WASHINGTON — After spending 12 hours before the Senate Judiciary Committee, U.S. Supreme Court nominee Brett Kavanaugh returns Thursday for another round of questioning as senators decide whether to support his bid to become the ninth member on the nation’s highest court.
President Donald Trump, who nominated Kavanaugh in July, says he is pleased with the way the hearings are going so far.
During Wednesday’s session, Kavanaugh pledged judicial independence from Trump.
‘An independent judge’
“I’m an independent judge,” Kavanaugh said when asked by Utah Republican Senator Orrin Hatch for assurances that, if confirmed to the high court, he would not be swayed by the views or interests of the president.
“I owe my loyalty to the Constitution, and the Constitution establishes me as an independent judge, bound to follow the law as written,” the 53-year-old federal appellate judge added.
Kavanaugh asserted “no one is above the law in our constitutional system” and that “no matter your station in life, no matter your position in government, it’s all equal justice under law.” But he declined to say whether a sitting president, like all other citizens, must respond to a subpoena to provide testimony.
“I can’t give you an answer on that hypothetical question,” the nominee said.
The issue has particular relevance given Special Counsel Robert Mueller’s continuing probe of the 2016 Trump campaign’s alleged links to Russia. Mueller has not subpoenaed Trump, but it remains an option in his ongoing investigation of Russian meddling in the election.
In the 1990s, as an attorney, Kavanaugh took part in an investigation of then-president Bill Clinton that compelled Clinton to testify. Years later, having served in the George W. Bush administration, Kavanaugh wrote that presidents should be shielded from legal proceedings while in office.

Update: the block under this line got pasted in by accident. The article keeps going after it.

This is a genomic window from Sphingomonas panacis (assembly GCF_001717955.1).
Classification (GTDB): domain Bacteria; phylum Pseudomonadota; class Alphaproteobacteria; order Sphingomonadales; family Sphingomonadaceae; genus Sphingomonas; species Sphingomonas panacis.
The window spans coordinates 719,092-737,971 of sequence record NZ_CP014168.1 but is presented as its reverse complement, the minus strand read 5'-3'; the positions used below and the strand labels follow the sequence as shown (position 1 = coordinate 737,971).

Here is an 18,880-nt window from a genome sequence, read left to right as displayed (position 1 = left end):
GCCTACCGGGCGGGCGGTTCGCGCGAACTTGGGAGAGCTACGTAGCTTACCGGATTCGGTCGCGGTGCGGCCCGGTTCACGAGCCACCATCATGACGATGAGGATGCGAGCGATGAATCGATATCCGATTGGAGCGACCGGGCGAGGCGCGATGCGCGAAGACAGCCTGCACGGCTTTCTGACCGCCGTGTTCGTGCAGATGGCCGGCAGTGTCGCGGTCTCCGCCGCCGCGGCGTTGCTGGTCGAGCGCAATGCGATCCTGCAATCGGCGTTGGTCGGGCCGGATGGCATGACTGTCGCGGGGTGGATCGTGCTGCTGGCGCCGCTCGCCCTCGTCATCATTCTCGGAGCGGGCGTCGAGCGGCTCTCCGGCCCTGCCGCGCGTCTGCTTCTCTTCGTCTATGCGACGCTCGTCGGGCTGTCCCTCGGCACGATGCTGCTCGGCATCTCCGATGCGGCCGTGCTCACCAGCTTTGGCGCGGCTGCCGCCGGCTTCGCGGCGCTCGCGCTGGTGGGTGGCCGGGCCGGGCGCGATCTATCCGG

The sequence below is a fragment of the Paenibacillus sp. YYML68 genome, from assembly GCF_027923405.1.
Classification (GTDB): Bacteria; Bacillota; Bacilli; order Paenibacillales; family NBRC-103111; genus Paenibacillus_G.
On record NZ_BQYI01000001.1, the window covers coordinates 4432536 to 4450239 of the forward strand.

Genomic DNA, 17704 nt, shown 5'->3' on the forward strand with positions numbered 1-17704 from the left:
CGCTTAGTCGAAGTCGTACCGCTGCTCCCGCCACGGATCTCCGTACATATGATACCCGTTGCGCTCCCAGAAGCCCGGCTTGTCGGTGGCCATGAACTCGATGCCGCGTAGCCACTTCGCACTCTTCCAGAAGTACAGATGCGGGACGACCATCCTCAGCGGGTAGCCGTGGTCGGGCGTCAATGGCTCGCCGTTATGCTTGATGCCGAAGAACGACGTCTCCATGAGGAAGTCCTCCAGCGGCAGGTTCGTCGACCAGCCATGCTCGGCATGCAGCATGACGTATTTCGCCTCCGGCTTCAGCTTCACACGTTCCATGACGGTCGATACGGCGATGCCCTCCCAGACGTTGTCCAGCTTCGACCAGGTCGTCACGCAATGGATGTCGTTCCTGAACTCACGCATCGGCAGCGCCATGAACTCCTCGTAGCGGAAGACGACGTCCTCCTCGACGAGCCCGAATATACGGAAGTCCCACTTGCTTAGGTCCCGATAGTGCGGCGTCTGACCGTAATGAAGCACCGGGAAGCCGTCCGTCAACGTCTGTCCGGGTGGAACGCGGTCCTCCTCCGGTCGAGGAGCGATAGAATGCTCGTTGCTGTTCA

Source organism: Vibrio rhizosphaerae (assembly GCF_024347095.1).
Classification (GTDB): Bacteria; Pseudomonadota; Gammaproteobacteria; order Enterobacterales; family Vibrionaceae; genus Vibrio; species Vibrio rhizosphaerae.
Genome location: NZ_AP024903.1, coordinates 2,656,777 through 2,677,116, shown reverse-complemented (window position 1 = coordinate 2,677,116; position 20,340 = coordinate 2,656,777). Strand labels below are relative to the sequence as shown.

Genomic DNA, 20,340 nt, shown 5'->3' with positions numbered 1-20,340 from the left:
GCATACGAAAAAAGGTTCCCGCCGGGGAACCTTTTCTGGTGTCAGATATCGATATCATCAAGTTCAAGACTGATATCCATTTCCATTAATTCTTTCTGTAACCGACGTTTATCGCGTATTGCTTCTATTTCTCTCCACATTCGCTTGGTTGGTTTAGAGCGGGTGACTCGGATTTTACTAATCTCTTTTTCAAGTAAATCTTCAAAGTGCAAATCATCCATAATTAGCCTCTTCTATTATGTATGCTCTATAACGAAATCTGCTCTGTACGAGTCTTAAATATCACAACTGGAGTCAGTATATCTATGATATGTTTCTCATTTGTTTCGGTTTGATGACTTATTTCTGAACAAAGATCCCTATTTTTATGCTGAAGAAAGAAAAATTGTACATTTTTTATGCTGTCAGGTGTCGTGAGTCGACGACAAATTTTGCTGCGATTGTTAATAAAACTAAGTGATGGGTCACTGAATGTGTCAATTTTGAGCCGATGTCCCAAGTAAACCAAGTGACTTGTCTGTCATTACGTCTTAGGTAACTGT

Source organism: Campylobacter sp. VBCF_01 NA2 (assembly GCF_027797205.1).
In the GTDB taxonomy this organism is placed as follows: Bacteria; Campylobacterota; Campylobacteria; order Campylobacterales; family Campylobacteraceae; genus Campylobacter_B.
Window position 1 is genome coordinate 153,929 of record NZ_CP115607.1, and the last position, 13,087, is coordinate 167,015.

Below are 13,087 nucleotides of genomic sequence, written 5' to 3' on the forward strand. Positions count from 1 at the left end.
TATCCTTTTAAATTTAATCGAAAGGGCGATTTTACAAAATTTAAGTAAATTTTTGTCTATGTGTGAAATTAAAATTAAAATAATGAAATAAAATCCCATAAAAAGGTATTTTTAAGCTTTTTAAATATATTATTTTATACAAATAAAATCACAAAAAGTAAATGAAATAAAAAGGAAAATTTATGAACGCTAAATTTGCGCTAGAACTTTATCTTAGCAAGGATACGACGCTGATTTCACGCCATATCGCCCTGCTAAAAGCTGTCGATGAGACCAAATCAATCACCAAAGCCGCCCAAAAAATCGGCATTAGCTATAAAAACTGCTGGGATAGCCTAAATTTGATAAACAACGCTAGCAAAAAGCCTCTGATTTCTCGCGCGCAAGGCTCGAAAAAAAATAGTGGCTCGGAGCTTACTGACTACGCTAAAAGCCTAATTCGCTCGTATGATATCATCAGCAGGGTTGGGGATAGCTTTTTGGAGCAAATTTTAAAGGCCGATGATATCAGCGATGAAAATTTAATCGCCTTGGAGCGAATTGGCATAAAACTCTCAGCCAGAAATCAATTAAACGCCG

Nominated to fill the seat of retiring Supreme Court Justice Anthony Kennedy, Kavanaugh told lawmakers he has not hesitated to make unpopular rulings in the past. He cited his opinion in a case releasing Osama bin Laden’s former chauffeur, Salim Ahmed Hamdan, from detention at the U.S. military facility at Guantanamo Bay, Cuba.
“You’ll never have a nominee who’s ruled for a more unpopular defendant,” Kavanaugh said. He said judges should not make decisions based on who people are, but “whether they have the law on their side. My personal beliefs are not relevant.”
While Republican senators posed many questions on Kavanaugh’s overall judicial philosophy, Democrats zeroed in on hot-button issues from gun control to abortion rights in America.
The committee’s top Democrat, Dianne Feinstein, sought assurances that the nominee views as settled law the Supreme Court’s landmark 1973 decision, Roe v. Wade, establishing abortion rights nationwide.
“It’s an important precedent of the Supreme Court that’s been reaffirmed many times,” Kavanaugh said. “I understand the importance of the issue. I don’t live in a bubble, I live in the real world.”
He described a 1992 decision reaffirming the original ruling as “precedent upon precedent.” He said Americans “need to know the law is predictable. Precedent is the foundation of our system.”
Numerous women’s groups are opposing Kavanaugh’s nomination, fearing he would vote with other conservative justices to restrict or eliminate abortion rights.
Protesters periodically interrupted the hearing. One repeatedly shouted, “Sham president, sham justice.”
If approved by the Republican-led committee, Kavanaugh’s nomination would go to the full Senate, where Republicans will hold a slim 51-49 majority. So far, no Republicans have said they plan to vote against Kavanaugh. Dozens of Democrats have announced their opposition.